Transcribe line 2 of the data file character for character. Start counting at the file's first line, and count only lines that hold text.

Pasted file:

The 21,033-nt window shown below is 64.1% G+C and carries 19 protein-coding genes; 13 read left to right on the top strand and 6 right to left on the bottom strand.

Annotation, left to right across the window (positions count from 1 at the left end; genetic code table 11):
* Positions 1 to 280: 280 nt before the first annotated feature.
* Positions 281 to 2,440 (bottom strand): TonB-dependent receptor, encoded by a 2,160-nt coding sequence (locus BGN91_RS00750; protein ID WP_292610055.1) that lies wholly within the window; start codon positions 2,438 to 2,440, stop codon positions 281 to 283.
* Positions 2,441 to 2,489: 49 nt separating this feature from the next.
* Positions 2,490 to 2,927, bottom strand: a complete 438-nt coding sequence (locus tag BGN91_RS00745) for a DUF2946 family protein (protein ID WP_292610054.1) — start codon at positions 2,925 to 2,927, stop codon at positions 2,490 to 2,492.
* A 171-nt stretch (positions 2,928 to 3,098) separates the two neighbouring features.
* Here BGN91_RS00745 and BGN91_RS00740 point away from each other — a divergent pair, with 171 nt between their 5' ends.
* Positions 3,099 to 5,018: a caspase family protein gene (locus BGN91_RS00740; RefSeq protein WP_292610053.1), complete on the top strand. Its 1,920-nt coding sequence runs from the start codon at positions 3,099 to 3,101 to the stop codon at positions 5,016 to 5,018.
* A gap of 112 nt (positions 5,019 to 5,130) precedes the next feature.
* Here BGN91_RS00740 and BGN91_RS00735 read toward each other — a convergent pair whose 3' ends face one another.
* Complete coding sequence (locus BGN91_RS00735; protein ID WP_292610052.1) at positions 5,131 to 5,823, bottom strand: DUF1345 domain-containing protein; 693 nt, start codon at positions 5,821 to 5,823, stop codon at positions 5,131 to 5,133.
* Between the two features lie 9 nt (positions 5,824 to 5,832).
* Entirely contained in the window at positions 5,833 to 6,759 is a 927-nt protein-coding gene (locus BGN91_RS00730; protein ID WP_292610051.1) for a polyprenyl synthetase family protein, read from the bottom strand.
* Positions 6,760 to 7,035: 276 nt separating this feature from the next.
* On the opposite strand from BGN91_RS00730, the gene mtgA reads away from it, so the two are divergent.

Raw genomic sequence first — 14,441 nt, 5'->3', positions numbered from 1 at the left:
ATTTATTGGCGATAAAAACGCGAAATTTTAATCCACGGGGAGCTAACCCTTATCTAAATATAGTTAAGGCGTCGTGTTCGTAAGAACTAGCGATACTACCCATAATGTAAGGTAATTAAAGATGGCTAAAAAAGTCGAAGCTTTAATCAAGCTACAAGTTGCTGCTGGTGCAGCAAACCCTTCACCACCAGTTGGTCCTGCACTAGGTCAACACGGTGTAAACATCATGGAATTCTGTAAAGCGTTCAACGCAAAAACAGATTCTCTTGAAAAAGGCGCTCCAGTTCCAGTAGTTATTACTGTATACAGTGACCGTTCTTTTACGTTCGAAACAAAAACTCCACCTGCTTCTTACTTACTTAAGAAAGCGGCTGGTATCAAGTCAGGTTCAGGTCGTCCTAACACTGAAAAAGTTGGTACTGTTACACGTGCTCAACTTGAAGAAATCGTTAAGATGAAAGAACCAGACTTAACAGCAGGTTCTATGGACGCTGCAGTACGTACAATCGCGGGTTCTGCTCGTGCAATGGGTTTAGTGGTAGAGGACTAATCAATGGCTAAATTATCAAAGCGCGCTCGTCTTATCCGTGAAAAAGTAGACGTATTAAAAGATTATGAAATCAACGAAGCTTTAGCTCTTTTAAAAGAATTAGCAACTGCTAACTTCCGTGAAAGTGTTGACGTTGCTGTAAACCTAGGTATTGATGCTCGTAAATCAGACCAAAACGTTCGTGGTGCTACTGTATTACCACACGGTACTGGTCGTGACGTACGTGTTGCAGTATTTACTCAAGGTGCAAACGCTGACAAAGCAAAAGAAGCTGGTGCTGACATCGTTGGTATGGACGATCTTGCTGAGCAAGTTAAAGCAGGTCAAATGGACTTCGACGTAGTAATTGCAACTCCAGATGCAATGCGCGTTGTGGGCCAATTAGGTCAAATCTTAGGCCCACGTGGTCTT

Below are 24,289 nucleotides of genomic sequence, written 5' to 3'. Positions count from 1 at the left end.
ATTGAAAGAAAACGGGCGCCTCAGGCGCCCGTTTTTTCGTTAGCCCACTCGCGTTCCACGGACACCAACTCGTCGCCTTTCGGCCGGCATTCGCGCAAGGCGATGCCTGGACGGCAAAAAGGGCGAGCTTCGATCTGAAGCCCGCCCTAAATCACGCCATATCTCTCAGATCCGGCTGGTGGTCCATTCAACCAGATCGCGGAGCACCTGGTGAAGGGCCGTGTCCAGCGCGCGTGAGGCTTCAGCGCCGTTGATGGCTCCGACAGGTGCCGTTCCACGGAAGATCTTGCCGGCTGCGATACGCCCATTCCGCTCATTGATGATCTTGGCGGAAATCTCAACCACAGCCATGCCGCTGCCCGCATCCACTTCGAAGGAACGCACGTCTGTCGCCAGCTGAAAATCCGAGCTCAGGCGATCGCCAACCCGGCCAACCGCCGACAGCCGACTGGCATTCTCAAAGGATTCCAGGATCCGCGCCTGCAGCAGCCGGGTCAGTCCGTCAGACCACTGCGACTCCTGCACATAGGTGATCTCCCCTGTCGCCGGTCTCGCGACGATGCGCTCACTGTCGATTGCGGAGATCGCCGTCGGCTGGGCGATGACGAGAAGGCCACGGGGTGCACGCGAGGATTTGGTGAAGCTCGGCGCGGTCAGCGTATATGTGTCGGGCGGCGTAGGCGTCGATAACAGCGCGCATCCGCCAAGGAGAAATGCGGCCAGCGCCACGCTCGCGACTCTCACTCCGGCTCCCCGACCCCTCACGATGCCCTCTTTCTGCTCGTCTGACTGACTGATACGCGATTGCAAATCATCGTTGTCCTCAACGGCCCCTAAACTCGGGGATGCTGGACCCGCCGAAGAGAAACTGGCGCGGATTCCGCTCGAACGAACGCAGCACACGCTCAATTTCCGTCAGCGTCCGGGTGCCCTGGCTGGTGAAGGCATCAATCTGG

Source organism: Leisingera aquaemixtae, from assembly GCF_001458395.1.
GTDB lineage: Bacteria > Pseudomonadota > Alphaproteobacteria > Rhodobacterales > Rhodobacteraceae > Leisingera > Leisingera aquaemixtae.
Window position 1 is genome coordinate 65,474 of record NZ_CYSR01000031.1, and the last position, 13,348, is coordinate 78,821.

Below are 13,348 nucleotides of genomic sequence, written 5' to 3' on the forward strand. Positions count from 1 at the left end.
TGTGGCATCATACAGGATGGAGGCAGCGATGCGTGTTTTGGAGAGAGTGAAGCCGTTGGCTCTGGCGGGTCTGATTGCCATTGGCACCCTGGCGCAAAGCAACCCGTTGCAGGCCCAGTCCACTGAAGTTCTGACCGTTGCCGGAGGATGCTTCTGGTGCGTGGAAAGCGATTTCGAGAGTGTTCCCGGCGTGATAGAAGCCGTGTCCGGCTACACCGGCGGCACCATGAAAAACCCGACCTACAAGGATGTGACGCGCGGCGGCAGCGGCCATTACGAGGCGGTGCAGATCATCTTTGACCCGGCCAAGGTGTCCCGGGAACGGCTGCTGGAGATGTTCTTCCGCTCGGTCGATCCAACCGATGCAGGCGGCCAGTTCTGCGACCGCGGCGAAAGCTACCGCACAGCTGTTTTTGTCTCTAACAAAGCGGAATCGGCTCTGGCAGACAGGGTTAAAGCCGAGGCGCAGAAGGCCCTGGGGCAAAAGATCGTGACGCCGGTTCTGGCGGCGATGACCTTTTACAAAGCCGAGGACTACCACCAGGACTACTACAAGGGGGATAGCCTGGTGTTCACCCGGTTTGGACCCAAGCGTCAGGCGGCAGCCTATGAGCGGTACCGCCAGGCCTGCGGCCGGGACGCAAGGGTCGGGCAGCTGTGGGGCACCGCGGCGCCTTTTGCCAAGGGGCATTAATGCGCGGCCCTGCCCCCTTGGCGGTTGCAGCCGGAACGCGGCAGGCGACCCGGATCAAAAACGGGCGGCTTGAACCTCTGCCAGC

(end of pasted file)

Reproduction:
Annotation, left to right across the window (positions count from 1 at the left end; genetic code table 11):